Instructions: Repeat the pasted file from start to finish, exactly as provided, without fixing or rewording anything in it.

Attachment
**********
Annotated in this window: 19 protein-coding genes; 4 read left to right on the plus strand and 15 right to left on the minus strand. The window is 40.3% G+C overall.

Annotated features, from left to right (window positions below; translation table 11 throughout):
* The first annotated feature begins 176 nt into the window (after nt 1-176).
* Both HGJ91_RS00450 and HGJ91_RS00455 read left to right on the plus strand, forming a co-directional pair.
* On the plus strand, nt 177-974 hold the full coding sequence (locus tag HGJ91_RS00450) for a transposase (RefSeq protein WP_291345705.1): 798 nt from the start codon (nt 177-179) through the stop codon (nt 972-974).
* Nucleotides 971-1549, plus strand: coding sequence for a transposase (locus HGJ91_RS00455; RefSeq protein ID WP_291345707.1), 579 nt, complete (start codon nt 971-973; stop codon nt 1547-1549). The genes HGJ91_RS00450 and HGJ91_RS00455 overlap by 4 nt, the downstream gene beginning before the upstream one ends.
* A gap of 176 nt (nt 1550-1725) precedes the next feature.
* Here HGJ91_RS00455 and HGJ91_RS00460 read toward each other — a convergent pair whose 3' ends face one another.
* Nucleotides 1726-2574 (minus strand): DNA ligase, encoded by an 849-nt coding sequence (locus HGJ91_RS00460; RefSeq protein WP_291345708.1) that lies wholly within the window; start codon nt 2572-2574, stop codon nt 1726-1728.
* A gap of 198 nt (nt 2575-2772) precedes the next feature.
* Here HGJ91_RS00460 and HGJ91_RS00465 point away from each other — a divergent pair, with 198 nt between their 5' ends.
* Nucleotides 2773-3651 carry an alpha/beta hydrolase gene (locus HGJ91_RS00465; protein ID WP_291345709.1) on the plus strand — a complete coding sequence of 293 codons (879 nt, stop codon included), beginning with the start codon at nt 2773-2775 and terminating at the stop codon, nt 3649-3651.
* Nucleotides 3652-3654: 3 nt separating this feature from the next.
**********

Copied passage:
Annotated in this window: 19 protein-coding genes; 4 read left to right on the plus strand and 15 right to left on the minus strand. The window is 40.3% G+C overall.

Annotated features, from left to right (window positions below; translation table 11 throughout):
* The first annotated feature begins 176 nt into the window (after nt 1-176).
* Both HGJ91_RS00450 and HGJ91_RS00455 read left to right on the plus strand, forming a co-directional pair.
* On the plus strand, nt 177-974 hold the full coding sequence (locus tag HGJ91_RS00450) for a transposase (RefSeq protein WP_291345705.1): 798 nt from the start codon (nt 177-179) through the stop codon (nt 972-974).
* Nucleotides 971-1549, plus strand: coding sequence for a transposase (locus HGJ91_RS00455; RefSeq protein ID WP_291345707.1), 579 nt, complete (start codon nt 971-973; stop codon nt 1547-1549). The genes HGJ91_RS00450 and HGJ91_RS00455 overlap by 4 nt, the downstream gene beginning before the upstream one ends.
* A gap of 176 nt (nt 1550-1725) precedes the next feature.
* Here HGJ91_RS00455 and HGJ91_RS00460 read toward each other — a convergent pair whose 3' ends face one another.
* Nucleotides 1726-2574 (minus strand): DNA ligase, encoded by an 849-nt coding sequence (locus HGJ91_RS00460; RefSeq protein WP_291345708.1) that lies wholly within the window; start codon nt 2572-2574, stop codon nt 1726-1728.
* A gap of 198 nt (nt 2575-2772) precedes the next feature.
* Here HGJ91_RS00460 and HGJ91_RS00465 point away from each other — a divergent pair, with 198 nt between their 5' ends.
* Nucleotides 2773-3651 carry an alpha/beta hydrolase gene (locus HGJ91_RS00465; protein ID WP_291345709.1) on the plus strand — a complete coding sequence of 293 codons (879 nt, stop codon included), beginning with the start codon at nt 2773-2775 and terminating at the stop codon, nt 3649-3651.
* Nucleotides 3652-3654: 3 nt separating this feature from the next.